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The Consumer Law Group, P.C.

All About Retail Installment Sales Contracts

Under the federal Truth in Lending Act (TILA), car dealerships must provide consumers with detailed information about credit terms for purchasing a vehicle. In order to comply with TILA, most car dealerships in Virginia use the standard Retail Installment Sales Contract (RISC) to spell out all required information to the consumer. It is important to understand what this sales contract is and what it is not.

What is The Retail Installment Sales Contract?

You will probably be required to sign the RISC before taking possession of your new or used car if the dealership is the initial creditor.  The RISC  is a Retail Installment Sales Contractdocument that details the terms of the financing you must secure in order to get the car. If you are getting a loan yourself from a third-party lender, such as your bank or your credit union, that lender will make the credit decision, not the dealership.

If you are obtaining financing with the dealer it is required to provide in writing a list of all of the costs and fees associated with financing the car and how long you will have to pay it off.  The RISC is the document that will accomplish this.  Then the dealer may decide to assign the loan to a third party assignee who you will make the loan payments to.  If you are getting your own financing through your credit union or bank, that lender with will determine if you qualify for a loan based on your financial situation. 

Getting a Copy of the Contract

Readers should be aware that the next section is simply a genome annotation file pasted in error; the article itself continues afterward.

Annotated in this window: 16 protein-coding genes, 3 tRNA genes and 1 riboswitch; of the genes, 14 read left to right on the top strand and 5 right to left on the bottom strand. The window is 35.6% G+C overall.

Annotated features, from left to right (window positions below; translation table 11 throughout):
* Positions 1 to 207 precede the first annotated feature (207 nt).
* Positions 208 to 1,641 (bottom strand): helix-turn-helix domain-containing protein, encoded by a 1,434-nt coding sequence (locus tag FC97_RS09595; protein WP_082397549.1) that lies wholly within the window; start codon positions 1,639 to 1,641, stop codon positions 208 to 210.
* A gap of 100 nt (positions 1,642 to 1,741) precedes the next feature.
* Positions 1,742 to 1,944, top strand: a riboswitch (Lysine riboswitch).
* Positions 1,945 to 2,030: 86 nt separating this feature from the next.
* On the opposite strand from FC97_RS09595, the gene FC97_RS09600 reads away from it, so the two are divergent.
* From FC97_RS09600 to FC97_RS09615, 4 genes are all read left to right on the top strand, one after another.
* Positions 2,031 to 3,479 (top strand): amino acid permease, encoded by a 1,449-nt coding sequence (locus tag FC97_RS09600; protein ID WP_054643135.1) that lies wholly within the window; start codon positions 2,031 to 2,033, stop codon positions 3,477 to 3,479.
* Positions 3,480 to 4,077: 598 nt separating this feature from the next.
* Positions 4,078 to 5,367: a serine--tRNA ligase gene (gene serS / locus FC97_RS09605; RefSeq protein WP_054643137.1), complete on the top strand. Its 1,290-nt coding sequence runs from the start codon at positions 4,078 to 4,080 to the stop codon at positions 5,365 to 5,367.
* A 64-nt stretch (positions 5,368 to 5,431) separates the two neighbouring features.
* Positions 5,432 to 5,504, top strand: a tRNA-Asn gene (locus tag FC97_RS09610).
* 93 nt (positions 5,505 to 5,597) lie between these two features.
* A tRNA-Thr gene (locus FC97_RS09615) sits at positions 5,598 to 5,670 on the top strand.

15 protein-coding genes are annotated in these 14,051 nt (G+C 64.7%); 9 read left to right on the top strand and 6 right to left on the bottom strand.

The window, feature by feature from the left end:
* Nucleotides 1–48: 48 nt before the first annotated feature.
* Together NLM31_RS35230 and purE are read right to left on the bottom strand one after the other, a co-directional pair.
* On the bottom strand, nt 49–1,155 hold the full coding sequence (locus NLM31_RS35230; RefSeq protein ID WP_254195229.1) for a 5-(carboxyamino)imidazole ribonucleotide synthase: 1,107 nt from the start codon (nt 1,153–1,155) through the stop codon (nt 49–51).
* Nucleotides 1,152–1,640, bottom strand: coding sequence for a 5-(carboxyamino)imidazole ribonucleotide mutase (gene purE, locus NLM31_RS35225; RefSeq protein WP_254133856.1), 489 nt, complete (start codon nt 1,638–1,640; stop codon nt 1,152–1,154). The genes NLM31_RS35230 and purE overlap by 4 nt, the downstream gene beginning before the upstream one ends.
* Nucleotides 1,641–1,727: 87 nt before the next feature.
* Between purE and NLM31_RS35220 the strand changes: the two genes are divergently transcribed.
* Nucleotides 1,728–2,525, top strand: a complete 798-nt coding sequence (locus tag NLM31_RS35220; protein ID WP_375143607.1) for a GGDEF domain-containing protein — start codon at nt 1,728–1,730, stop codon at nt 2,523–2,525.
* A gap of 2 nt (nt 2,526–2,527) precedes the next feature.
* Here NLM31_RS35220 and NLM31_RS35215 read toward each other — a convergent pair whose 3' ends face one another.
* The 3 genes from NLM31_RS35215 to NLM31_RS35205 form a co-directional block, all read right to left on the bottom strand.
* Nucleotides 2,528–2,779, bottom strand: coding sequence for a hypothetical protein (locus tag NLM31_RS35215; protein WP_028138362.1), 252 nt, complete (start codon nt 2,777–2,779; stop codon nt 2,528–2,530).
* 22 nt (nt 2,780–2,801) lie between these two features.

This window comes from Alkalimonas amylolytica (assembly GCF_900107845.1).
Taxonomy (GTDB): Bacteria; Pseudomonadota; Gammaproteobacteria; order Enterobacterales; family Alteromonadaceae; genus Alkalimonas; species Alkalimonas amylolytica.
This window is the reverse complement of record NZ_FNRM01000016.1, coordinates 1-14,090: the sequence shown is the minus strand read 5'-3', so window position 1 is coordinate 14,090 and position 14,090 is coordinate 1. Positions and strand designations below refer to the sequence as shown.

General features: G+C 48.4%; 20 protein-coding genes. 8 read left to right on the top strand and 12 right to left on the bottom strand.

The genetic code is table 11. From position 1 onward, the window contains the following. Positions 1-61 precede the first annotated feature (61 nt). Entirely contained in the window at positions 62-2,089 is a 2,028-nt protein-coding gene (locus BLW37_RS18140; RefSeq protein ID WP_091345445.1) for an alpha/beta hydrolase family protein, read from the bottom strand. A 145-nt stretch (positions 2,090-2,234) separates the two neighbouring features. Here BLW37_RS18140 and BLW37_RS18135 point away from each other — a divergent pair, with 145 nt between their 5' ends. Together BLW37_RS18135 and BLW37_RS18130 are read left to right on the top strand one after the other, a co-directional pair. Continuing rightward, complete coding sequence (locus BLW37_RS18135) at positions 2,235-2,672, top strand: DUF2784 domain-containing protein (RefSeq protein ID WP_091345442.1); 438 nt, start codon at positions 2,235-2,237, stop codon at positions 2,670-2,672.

Under TILA, the dealer is required to give the customer a copy of the contract to keep at the time the customer signs the retail installment sale contract whether you want to incur the debt on these terms.   If you change your mind, however, and decide not to sign the contract, a reputable dealer will still give you a copy of the unsigned contract. This is because one of the purposes of TILA is complete disclosure of credit terms so that consumers can shop for credit in an informed manner. If consumers do not have a copy of the unsigned contract, then they cannot meaningfully shop for credit. If you decide not to complete a transaction or need more time to decide, for whatever reason, you should ask for a copy of the RISC, take it home and inform the dealer later, after you have had time to "cooldown" and make an unemotional decision.  

Your Risk of Being Defrauded

If you are not offered a standard RISC document at the time you purchase a vehicle from a dealer, you should be very cautious about proceeding with the purchase. The standard industry sales contract meets the requirements of TILA and other consumer protections. A dealer-created contract may not meet the legal requirements and may not protect you from fraudulent practices regarding your loan. If you feel that you are a victim of auto fraud, contact The Consumer Law Group, P.C. We are dedicated to protecting consumers from auto fraud in Virginia.